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Two Typical Hybrid Cycling Tests: Results from the Hybrid Test Bench

Michael M.D. Ross
RER Renewable Energy Research

Full Text Report
Link to CETC-Varennes

Acknowledgements:

Research conducted on behalf of the Photovoltaics and Hybrid Systems Program at the CETC-Varennes (Natural Resources Canada) with partial funding from the Panel on Energy Research and Development (PERD).

Citation:

Ross, Michael M. D. Two Typical Hybrid Cycling Tests: Results from the Hybrid Test Bench. Report to CETC-Varennes (Natural Resources Canada). Montreal, Qc: RER Renewable Energy Research, 2004.

Summary:

This document reports on two test sequences executed on the hybrid system test bench of the Photovoltaic and Hybrid Systems Group at the CANMET Energy Technology Centre—Varennes. These tests involved cycling the battery under genset power; in future tests, a photovoltaic array will be included. The first test discussed here repeatedly executed a cycle of partial discharge followed by bulk and absorb charging; the second test was different only in that absorb charging was eliminated from the cycle.

During the first four cycles of the second test, only 81% to 95% of the charge withdrawn from the battery is returned on recharge. As a consequence, the charge that can be withdrawn prior to the battery reaching the end-of-discharge threshold decreases by 50% over five cycles. While temperature appears to influence the battery behaviour, there is clearly some other mechanism at play here, perhaps stratification of the electrolyte or the accumulation of lead sulfate on the surface of the negative plates. This is a significant observation because it lends credibility to the contention that absorbed glass mat batteries—like flooded batteries but unlike gelled electrolyte batteries—can not be cycled between partial states-of-charge, may indicate significant stratification in these absorbed glass mat batteries, implies that regular absorb charging may be required in hybrid PV systems, and may go some way toward explaining the abbreviated charge-discharge cycles occurring in some hybrid systems.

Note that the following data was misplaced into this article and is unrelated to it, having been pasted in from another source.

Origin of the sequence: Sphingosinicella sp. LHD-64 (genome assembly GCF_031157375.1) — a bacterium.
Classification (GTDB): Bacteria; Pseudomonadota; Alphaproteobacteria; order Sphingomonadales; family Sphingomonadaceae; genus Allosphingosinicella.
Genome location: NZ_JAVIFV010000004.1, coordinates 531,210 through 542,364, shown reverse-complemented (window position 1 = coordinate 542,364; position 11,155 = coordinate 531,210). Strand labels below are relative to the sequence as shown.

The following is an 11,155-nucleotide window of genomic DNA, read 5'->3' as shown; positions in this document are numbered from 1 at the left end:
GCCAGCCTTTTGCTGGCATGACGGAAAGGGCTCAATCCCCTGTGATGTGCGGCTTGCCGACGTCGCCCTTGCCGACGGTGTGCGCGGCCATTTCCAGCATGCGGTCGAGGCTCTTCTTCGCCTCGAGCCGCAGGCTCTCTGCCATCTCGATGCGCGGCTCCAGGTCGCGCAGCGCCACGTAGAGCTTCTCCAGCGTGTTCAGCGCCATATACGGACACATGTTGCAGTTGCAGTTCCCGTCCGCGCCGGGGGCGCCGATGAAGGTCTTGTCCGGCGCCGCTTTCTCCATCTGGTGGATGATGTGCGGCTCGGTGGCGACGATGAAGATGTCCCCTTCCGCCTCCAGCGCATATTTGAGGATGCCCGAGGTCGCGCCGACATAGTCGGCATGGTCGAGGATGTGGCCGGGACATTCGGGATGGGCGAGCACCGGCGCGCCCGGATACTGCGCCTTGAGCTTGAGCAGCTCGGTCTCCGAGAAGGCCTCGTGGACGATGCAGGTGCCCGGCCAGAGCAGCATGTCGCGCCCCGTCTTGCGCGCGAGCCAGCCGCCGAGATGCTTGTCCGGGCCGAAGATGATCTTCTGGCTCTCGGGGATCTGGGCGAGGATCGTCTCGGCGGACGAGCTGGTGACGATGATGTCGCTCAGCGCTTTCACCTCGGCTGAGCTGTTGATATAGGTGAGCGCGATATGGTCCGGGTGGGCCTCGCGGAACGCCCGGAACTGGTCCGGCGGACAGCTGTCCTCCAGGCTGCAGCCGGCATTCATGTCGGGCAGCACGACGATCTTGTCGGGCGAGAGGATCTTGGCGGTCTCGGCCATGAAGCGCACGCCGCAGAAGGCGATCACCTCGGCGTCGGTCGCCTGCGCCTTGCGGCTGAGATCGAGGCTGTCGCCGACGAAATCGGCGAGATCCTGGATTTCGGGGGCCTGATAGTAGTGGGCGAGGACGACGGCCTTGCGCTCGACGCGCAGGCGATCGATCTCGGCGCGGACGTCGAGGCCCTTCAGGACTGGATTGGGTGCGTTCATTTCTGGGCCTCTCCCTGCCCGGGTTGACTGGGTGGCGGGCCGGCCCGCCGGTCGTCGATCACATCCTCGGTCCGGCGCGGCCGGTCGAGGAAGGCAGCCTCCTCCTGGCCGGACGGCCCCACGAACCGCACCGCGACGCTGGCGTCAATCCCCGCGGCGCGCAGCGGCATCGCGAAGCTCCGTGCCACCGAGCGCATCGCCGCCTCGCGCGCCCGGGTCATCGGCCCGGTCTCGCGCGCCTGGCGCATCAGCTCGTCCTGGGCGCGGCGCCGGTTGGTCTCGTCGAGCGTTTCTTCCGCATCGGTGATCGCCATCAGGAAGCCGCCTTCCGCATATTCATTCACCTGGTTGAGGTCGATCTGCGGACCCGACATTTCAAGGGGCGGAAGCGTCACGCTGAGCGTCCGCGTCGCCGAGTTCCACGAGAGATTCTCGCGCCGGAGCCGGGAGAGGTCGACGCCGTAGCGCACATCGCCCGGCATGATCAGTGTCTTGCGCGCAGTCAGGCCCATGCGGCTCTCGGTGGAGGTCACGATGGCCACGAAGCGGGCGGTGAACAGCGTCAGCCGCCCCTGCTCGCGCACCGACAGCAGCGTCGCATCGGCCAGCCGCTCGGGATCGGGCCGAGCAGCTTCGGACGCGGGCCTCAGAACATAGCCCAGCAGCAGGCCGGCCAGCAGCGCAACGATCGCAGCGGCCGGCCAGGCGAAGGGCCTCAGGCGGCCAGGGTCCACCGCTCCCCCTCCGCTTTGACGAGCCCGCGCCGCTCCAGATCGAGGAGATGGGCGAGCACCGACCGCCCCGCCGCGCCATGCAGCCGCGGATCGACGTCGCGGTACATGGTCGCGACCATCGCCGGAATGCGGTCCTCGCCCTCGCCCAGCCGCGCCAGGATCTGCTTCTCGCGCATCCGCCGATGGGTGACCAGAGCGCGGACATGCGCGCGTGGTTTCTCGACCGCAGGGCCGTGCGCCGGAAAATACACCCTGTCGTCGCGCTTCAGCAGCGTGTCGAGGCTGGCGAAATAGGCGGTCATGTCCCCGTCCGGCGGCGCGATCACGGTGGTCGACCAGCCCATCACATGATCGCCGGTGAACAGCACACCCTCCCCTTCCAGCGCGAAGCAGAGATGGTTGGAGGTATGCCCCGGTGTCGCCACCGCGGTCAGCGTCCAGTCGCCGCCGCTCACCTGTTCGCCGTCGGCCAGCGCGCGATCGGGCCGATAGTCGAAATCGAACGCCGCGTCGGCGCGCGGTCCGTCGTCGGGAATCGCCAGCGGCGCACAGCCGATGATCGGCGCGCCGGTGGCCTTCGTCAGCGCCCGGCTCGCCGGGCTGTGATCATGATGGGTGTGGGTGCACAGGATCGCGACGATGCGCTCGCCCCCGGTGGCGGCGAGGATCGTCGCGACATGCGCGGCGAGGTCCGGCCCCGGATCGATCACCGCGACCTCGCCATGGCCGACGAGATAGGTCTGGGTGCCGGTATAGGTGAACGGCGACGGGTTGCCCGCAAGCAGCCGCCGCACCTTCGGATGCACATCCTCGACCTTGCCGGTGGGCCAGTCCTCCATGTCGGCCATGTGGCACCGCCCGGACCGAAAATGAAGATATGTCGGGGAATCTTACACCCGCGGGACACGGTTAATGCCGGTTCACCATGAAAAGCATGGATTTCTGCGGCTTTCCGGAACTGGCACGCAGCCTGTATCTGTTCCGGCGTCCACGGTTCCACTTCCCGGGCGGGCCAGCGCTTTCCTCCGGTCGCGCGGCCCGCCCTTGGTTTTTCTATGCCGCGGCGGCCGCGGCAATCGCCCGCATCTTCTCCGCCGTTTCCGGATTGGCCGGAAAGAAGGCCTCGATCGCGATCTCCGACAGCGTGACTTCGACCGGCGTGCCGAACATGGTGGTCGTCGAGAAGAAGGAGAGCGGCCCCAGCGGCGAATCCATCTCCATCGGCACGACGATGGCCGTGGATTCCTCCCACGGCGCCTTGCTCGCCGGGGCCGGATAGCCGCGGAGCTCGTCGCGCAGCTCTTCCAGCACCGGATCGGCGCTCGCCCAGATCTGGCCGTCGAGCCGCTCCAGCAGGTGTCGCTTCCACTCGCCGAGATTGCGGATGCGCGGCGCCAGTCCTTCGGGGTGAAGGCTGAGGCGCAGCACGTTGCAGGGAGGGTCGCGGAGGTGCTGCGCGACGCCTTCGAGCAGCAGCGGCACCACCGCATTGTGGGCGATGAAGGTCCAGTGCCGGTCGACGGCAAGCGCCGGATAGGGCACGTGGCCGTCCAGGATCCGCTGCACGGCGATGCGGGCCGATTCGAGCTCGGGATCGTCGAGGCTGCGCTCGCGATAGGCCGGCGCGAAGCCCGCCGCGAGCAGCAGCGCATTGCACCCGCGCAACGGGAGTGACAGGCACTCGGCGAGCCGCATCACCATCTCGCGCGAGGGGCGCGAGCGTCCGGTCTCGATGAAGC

The results of the second test were inconclusive, however, and this test should be rerun. In addition, if further tests are to be conducted next summer, some changes to the hybrid test bench should be made. These changes would help control the battery temperature more accurately and thus reduce the confounding influence this variable.